A quantification of the standing stock of macro-debris in Majuro lagoon and its effect on hard coral communities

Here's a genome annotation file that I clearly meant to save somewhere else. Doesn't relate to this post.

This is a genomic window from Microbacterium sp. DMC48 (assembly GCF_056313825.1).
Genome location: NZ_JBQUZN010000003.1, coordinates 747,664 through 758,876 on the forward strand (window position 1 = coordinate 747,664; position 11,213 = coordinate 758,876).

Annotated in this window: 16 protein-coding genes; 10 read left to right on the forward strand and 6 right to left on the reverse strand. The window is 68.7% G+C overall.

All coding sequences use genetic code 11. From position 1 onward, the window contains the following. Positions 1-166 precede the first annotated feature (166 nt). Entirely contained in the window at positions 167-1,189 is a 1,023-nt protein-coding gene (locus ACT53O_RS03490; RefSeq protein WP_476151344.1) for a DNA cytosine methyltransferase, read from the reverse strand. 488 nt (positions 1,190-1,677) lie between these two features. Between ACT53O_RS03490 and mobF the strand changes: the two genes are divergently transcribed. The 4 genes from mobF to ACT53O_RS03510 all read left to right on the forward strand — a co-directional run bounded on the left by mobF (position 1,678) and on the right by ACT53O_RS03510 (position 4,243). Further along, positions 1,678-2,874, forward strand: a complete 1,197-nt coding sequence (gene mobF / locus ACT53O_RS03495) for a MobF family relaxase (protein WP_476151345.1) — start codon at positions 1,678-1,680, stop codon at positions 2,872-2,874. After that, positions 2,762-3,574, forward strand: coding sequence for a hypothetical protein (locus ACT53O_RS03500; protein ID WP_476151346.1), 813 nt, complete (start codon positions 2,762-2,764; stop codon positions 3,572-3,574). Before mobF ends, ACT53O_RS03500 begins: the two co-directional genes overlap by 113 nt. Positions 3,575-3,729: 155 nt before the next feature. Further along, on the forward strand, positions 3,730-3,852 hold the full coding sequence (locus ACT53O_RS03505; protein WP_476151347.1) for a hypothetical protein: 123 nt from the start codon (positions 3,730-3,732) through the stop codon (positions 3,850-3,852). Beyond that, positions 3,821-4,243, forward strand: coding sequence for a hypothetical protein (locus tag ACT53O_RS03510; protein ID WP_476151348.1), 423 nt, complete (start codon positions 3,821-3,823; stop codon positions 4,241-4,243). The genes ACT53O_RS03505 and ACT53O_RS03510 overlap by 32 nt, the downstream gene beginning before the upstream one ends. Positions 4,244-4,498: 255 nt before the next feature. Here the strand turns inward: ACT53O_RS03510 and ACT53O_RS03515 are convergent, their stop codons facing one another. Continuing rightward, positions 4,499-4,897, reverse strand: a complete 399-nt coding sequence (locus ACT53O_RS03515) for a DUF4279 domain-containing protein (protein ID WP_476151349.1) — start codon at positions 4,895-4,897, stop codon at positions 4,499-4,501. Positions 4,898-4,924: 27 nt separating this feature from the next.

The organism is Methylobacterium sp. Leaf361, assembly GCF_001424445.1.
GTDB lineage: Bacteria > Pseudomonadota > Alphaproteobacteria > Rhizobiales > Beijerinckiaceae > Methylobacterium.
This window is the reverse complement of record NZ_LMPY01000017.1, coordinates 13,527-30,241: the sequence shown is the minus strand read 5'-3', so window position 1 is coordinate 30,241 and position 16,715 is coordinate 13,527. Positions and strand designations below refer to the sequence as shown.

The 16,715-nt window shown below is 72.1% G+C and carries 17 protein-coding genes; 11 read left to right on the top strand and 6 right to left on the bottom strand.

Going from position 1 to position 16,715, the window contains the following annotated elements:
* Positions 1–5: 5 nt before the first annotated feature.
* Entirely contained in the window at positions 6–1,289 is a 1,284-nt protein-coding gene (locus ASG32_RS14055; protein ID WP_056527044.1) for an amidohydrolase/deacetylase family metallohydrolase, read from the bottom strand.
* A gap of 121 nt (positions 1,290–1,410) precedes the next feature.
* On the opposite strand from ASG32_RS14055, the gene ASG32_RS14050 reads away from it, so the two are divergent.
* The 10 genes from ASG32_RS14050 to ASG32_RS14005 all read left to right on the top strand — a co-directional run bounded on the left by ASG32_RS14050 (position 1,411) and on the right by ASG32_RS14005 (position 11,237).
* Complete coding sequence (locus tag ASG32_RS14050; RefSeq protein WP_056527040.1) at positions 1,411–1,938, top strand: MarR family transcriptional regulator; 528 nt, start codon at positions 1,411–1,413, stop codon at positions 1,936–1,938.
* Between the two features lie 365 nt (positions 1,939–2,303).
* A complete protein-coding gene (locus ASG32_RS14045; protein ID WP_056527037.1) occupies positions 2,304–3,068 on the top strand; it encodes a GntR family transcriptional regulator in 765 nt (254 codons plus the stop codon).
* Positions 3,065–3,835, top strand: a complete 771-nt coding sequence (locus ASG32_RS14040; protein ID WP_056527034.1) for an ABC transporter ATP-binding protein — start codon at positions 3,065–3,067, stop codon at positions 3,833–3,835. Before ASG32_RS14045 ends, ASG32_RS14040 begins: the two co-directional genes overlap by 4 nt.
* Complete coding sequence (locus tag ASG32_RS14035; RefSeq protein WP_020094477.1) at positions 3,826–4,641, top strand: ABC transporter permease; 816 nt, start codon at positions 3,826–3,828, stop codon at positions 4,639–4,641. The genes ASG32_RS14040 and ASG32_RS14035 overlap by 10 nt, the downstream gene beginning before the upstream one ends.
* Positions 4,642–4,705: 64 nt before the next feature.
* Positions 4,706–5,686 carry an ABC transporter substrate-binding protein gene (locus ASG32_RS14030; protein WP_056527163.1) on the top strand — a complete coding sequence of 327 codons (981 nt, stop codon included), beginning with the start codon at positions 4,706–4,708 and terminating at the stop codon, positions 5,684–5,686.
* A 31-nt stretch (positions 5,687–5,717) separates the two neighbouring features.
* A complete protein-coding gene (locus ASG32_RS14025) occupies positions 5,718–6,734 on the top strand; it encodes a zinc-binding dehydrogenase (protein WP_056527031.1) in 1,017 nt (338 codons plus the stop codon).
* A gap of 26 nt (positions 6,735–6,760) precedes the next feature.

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The accumulation of debris is an insidious problem throughout the world's oceans. Here we document 234.24 items of macro-debris/km2 in the shallow populated parts of Majuro lagoon (Republic of the Marshall Islands) which is the second highest standing stock of macro-debris recorded to date in any benthic marine habitat in the world. The majority of macro-debris was from household sources (78.7%) with the peak abundance recorded in areas of medium affluence. Marine debris causes suffocation, shading, tissue abrasion and mortality of corals and we show a significant negative correlation exists between the level of hard coral cover and coverage of marine debris. Given long decomposition times, even if the input of rubbish to Majuro lagoon is stopped immediately, the standing stock of debris will persist for centuries. Multiple new initiatives are needed to curtail the direct and indirect dumping of waste in Majuro lagoon. © 2011.
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